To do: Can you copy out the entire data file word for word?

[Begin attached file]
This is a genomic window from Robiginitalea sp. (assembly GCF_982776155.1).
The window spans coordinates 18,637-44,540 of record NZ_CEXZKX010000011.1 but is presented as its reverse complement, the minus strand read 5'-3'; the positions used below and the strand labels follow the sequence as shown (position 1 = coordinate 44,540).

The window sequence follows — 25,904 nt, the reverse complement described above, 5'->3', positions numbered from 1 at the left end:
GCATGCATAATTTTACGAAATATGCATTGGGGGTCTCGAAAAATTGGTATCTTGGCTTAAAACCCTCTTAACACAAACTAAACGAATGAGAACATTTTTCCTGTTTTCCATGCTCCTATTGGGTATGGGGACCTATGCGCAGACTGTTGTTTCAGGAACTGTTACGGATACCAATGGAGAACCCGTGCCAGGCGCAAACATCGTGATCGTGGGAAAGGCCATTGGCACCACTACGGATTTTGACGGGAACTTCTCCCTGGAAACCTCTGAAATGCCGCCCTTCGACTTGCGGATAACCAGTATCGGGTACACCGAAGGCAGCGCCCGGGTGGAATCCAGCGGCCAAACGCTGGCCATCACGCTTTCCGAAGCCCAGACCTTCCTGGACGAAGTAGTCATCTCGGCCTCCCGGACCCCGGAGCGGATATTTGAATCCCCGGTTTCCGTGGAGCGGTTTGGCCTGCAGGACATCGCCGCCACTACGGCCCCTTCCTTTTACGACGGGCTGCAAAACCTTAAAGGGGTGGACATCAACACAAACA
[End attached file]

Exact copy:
This is a genomic window from Robiginitalea sp. (assembly GCF_982776155.1).
The window spans coordinates 18,637-44,540 of record NZ_CEXZKX010000011.1 but is presented as its reverse complement, the minus strand read 5'-3'; the positions used below and the strand labels follow the sequence as shown (position 1 = coordinate 44,540).

The window sequence follows — 25,904 nt, the reverse complement described above, 5'->3', positions numbered from 1 at the left end:
GCATGCATAATTTTACGAAATATGCATTGGGGGTCTCGAAAAATTGGTATCTTGGCTTAAAACCCTCTTAACACAAACTAAACGAATGAGAACATTTTTCCTGTTTTCCATGCTCCTATTGGGTATGGGGACCTATGCGCAGACTGTTGTTTCAGGAACTGTTACGGATACCAATGGAGAACCCGTGCCAGGCGCAAACATCGTGATCGTGGGAAAGGCCATTGGCACCACTACGGATTTTGACGGGAACTTCTCCCTGGAAACCTCTGAAATGCCGCCCTTCGACTTGCGGATAACCAGTATCGGGTACACCGAAGGCAGCGCCCGGGTGGAATCCAGCGGCCAAACGCTGGCCATCACGCTTTCCGAAGCCCAGACCTTCCTGGACGAAGTAGTCATCTCGGCCTCCCGGACCCCGGAGCGGATATTTGAATCCCCGGTTTCCGTGGAGCGGTTTGGCCTGCAGGACATCGCCGCCACTACGGCCCCTTCCTTTTACGACGGGCTGCAAAACCTTAAAGGGGTGGACATCAACACAAACA